• Identifiers are attribute names. The identifier Type, in style sheet expressions, refers to the integer attribute. Other identifiers refer to string attributes.
  • In style sheets the special identifier @ refers to the object type: 0=point, 1=line, 2=polygon, 3=array (e.g., terrain). So you can write a <condition> to select polygon objects only: <condition exp="@=2">.
  • In import rules @node means 'in a node', @way means 'in a way', @relation means 'in a relation'; and @ is undefined
  • Strings can be delimited using ' or ". Inside a string delimited with ', the escape sequences \' and \\ can be used for ' and \. Inside a string delimited with " the escape sequences \" and \\ can be used for " and \. There are no other escape sequences. You cannot use ' for ', because it is converted to ' by the XML parser before it gets to CartoType's expression parser. Obviously, if you delimit the entire expression with double quotes, you have to use single quotes for strings inside the expression, and vice versa.

Here are the operators in order of evaluation:

( ) - brackets enclosing a sub-expression

unary operators: + (unary plus), - (unary minus), ~ (bitwise not), and ! (logical not)

multiplicative operators: * (multiply), / (divide), % (modulo)

additive operators: + (plus), - (minus), .. (string concatenation)

shift operators: << (left shift), >> (right shift)

comparison operators: lt or < (less), le or <= (less or equal), eq or = or == (equal), neq or != (not equal), ge or >= (greater or equal), gt or > (greater), eqc (equal, ignoring case), eqa (equal, ignoring accents and case), eqf (equal using fuzzy matching), eqw (equal using wild cards)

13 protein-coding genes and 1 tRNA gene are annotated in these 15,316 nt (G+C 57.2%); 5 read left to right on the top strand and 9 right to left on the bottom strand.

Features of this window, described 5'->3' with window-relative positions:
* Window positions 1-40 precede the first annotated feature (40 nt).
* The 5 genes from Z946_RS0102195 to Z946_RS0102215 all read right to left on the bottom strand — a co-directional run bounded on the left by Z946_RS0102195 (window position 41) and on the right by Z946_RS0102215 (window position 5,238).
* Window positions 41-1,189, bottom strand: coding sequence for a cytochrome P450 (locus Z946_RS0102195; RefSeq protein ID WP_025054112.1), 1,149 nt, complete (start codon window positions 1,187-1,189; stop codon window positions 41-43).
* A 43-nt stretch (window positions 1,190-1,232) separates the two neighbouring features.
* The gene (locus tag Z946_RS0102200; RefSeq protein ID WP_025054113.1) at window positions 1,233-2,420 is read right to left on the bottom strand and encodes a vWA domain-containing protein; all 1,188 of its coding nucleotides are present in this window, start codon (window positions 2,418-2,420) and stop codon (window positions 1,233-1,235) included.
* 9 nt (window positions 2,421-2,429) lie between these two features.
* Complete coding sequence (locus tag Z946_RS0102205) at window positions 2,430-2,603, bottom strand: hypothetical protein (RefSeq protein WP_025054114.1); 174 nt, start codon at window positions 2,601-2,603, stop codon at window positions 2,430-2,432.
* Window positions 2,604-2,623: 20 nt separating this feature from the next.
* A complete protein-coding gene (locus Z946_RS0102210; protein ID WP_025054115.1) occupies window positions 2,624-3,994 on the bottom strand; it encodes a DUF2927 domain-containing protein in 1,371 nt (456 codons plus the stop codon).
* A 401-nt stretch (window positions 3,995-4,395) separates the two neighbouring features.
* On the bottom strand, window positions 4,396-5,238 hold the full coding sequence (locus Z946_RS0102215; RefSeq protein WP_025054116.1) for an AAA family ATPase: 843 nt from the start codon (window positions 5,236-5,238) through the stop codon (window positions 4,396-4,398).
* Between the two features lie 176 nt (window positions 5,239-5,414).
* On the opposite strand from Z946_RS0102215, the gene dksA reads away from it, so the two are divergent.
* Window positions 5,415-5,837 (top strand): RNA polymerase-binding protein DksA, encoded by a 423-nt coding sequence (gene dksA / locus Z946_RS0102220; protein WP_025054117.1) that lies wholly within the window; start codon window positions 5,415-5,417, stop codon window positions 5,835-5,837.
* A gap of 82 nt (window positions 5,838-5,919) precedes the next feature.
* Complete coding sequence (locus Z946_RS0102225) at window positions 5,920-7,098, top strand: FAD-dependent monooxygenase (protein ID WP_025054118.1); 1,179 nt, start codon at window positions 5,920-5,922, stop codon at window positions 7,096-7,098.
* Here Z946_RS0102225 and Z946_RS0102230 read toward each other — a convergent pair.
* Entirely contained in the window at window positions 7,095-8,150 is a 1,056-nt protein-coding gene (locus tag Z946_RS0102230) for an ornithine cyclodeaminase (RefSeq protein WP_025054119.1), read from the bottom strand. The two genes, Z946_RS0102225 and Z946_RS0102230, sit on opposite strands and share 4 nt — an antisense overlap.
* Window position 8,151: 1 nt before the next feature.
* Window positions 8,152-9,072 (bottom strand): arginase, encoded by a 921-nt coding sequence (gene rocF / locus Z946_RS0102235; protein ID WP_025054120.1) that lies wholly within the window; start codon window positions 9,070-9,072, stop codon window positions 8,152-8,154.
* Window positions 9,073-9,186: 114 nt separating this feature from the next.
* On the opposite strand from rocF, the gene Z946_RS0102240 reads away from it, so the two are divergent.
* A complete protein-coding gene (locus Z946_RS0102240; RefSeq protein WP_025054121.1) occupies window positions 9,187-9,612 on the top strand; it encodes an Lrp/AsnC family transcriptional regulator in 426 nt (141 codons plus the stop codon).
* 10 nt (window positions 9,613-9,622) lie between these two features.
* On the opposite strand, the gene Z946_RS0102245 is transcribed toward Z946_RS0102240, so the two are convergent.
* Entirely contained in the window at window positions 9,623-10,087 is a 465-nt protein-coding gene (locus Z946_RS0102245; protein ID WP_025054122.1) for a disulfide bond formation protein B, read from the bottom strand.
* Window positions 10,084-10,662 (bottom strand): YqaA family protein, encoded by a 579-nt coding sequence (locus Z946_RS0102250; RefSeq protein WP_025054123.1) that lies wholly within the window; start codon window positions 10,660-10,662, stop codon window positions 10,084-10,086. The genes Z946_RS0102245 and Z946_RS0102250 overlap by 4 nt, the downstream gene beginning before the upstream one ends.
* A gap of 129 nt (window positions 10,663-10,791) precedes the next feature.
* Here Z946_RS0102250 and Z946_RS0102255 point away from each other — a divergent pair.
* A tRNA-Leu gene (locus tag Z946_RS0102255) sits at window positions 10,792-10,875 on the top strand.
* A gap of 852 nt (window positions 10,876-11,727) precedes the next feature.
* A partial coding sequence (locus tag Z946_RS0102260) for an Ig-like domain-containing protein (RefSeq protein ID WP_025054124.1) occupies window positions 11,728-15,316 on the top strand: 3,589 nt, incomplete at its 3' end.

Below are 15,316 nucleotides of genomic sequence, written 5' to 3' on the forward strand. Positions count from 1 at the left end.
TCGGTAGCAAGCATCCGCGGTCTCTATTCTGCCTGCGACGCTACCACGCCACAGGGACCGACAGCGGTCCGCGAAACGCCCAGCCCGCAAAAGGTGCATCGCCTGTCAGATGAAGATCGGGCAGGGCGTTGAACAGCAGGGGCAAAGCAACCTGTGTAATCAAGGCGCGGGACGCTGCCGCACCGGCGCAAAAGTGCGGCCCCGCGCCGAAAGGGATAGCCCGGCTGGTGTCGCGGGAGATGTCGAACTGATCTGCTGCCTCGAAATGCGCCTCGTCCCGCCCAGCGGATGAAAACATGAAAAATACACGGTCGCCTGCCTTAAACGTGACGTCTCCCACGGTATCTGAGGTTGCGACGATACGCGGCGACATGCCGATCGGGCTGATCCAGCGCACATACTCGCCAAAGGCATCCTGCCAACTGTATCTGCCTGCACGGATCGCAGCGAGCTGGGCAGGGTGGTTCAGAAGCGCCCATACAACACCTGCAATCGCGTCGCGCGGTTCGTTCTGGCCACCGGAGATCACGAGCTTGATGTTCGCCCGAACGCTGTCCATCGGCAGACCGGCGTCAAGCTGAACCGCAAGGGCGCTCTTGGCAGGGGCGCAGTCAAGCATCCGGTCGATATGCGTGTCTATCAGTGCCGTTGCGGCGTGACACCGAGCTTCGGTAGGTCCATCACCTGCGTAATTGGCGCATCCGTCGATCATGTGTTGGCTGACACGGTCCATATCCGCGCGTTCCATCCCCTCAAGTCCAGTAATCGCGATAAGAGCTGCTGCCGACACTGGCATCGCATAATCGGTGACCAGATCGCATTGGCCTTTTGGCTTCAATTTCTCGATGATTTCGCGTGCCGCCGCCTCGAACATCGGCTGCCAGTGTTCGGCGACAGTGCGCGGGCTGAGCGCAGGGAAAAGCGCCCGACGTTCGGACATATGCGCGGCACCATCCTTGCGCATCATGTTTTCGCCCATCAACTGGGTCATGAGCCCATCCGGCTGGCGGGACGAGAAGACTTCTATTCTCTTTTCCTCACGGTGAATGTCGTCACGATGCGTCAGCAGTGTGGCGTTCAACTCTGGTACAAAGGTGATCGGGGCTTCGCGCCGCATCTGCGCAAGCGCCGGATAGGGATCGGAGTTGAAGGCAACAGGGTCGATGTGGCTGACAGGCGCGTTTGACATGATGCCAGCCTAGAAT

range and set operators (same priority as comparison operators): in { a, b, ... } (in a set), notin { a, b, ... } (not in a set), in [ low, high ] (in a range), notin [ low, high ] (not in a range)

bitwise operators: bitand or & (bitwise and), bitor or | (bitwise or), xor or ^ (bitwise exclusive or)

logical operators: and or && (and), or or || (or)

Undefined variables

Comparisons for greater, less, greater than or equal, and less than or equal always return false for undefined variables. Therfore tests like 'population gt 0' or 'population le 250', both of which are used in the standard OSM import rules, return true only when attribute 'population' exists in a map object.

Comparisons for equality are subtle, but do what is usually expected. If var is undefined, 'var==0' returns false, but 'var==""' returns true. Thus the empty string is treated as the same as 'undefined', while 0, or any other number, is not the same as 'undefined'.

Logical tests

Logical tests, also called boolean or true-false tests, work like this: the value true is returned for all strings except the empty string, and for all numbers except 0. Undefined variables have the logical value 'false'. That allows you to test for the existence of an OSM attribute in import rules, or a map object string attribute in a style sheet, using an expression consisting of the variable name only, like 'var'.